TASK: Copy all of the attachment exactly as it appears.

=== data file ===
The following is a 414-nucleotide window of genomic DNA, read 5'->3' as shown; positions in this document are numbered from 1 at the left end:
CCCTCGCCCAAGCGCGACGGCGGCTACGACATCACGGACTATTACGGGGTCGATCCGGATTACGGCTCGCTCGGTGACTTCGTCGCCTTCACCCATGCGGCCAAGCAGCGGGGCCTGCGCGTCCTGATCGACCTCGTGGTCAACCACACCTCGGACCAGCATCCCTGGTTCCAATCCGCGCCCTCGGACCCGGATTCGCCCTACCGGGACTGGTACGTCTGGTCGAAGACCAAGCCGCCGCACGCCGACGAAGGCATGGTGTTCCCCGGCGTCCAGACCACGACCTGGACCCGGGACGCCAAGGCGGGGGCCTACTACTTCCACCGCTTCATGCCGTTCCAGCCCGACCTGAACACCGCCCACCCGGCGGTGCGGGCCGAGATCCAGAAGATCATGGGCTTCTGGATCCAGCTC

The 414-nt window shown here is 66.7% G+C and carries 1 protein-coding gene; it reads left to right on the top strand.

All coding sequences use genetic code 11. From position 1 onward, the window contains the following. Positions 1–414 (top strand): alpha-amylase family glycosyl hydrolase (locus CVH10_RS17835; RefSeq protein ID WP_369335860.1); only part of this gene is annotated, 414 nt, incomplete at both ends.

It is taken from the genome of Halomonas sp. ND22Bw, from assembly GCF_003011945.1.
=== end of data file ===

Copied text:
The following is a 414-nucleotide window of genomic DNA, read 5'->3' as shown; positions in this document are numbered from 1 at the left end:
CCCTCGCCCAAGCGCGACGGCGGCTACGACATCACGGACTATTACGGGGTCGATCCGGATTACGGCTCGCTCGGTGACTTCGTCGCCTTCACCCATGCGGCCAAGCAGCGGGGCCTGCGCGTCCTGATCGACCTCGTGGTCAACCACACCTCGGACCAGCATCCCTGGTTCCAATCCGCGCCCTCGGACCCGGATTCGCCCTACCGGGACTGGTACGTCTGGTCGAAGACCAAGCCGCCGCACGCCGACGAAGGCATGGTGTTCCCCGGCGTCCAGACCACGACCTGGACCCGGGACGCCAAGGCGGGGGCCTACTACTTCCACCGCTTCATGCCGTTCCAGCCCGACCTGAACACCGCCCACCCGGCGGTGCGGGCCGAGATCCAGAAGATCATGGGCTTCTGGATCCAGCTC

The 414-nt window shown here is 66.7% G+C and carries 1 protein-coding gene; it reads left to right on the top strand.

All coding sequences use genetic code 11. From position 1 onward, the window contains the following. Positions 1–414 (top strand): alpha-amylase family glycosyl hydrolase (locus CVH10_RS17835; RefSeq protein ID WP_369335860.1); only part of this gene is annotated, 414 nt, incomplete at both ends.

It is taken from the genome of Halomonas sp. ND22Bw, from assembly GCF_003011945.1.